I wanted to make that point on Monday and I am glad that I got the opportunity to make it today. Wages and conditions are important. Pensions are deferred wages and they should be part of negotiations. I ask the Minister to consider that seriously.

I should like to speak about political ballots, which the previous Conservative Government vindictively introduced in an attempt to prevent funding to the Labour party. I am delighted that unions continue to contribute—I make no apology for accepting a union contribution. The union has an agreement with my constituency party, to which it pays £2,000 a year. That is transparent and above board and I have no problem with the unions contributing on that basis. The Minister should consider political ballots. I do not believe that there is a need for a ballot every 10 years, but if my hon. Friend is convinced of the case for that, why do not we ask the various companies that contribute to the Conservative party to ballot their shareholders?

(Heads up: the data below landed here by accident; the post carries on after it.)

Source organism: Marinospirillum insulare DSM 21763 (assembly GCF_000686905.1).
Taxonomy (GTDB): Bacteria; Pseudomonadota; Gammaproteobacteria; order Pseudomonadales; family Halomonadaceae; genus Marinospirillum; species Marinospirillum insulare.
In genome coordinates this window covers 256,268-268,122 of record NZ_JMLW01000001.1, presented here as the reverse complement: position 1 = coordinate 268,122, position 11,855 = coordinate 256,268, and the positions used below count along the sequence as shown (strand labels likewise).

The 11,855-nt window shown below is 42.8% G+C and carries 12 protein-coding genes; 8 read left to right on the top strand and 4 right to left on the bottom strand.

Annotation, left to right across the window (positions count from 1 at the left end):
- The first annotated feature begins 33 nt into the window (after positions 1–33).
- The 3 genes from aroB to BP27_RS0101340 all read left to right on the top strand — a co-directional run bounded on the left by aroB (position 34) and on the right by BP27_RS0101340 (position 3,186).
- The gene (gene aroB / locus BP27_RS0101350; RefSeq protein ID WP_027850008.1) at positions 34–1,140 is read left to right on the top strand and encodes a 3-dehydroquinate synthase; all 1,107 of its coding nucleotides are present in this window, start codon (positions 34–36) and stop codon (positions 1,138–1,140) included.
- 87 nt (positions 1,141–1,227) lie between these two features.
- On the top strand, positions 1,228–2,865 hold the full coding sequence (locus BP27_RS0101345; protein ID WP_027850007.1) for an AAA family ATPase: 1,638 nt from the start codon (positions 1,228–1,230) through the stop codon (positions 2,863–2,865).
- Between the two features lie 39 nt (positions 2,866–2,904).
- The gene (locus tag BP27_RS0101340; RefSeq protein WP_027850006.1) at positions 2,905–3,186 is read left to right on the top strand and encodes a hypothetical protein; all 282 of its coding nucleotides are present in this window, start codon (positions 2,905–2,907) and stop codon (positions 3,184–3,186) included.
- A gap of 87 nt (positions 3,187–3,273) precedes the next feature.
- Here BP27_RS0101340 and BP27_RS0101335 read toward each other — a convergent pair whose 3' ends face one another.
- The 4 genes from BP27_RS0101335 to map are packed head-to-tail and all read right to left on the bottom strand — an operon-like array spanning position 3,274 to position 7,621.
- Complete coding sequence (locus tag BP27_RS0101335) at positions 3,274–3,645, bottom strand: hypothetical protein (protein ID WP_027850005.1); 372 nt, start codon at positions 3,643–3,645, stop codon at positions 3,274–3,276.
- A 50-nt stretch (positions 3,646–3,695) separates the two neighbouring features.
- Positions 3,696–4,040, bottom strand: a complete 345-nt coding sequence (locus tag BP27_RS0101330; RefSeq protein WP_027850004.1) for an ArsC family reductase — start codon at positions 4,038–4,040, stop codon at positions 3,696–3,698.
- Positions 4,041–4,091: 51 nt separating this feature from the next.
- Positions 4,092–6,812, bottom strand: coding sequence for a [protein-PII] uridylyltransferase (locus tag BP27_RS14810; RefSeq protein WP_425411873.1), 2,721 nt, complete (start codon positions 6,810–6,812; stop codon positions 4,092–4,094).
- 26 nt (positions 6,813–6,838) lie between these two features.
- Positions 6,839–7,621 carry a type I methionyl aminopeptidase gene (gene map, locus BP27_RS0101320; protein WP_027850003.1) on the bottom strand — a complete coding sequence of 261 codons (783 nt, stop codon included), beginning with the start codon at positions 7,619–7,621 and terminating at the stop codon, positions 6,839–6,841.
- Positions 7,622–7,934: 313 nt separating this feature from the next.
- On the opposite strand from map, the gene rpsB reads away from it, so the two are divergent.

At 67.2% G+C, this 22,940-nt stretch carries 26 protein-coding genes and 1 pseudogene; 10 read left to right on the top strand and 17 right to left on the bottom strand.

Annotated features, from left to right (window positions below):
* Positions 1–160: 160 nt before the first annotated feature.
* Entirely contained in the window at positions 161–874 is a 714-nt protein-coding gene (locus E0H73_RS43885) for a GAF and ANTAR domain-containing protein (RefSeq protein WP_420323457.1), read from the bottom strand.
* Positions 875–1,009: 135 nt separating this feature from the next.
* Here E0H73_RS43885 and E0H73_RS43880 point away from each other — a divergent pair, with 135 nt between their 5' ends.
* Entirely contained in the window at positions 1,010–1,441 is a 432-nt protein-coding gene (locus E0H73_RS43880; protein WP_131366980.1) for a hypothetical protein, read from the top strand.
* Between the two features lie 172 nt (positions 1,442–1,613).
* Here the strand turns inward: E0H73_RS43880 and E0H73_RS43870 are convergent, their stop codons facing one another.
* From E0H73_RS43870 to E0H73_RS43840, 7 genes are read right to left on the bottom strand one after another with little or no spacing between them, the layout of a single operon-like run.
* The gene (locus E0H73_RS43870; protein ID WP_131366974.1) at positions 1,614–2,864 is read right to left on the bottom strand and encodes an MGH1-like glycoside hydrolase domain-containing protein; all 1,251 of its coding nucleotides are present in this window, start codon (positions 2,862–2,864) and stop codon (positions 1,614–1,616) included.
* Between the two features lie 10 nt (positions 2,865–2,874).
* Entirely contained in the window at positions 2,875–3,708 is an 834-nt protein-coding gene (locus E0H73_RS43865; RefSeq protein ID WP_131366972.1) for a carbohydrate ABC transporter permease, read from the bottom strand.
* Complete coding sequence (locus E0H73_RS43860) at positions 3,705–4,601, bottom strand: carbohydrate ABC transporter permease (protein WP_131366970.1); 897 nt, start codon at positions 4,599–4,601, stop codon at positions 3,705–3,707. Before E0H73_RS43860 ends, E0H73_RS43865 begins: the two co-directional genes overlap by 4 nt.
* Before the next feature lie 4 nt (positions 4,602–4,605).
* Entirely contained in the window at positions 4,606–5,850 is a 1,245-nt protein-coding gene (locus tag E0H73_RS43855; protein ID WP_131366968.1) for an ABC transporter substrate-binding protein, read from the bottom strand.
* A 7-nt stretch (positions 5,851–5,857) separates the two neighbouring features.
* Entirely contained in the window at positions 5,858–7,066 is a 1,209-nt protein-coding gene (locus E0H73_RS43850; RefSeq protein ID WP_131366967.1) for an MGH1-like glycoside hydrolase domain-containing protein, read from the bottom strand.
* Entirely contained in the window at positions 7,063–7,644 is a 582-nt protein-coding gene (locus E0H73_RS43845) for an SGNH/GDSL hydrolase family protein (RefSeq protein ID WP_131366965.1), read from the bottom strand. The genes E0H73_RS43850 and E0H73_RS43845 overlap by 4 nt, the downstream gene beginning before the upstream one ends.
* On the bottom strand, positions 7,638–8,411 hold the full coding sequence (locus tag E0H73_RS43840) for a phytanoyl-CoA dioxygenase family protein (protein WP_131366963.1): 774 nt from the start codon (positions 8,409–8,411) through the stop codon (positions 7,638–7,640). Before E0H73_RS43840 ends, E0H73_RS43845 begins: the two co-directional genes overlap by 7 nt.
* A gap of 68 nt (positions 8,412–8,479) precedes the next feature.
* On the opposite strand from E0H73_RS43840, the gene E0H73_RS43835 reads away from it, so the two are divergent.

I conclude by focusing on the Bill's important union and employment aspects. The national minimum wage is one of our greatest achievements and a measure that the Conservative party would love to remove. When asked what measures Conservative Members would abolish, they reply that they would have to be considered collectively. However, the minimum wage is important and has been a tremendous gift to its beneficiaries. Conservative Members have accepted it through gritted teeth. My hon. Friend the Member for Falkirk, East (Mr. Connarty) made a point about tips being taken into account in the minimum wage. I urge the Minister to deal with that problem in Committee.

I am delighted to have the opportunity to air my grievances. For a long time when I was a union official, I was frustrated by the legislation that emanated from the Conservative Government. At last, I have the opportunity to say, in a debate on a trade union Bill, exactly how I felt on behalf of the members whom I represent.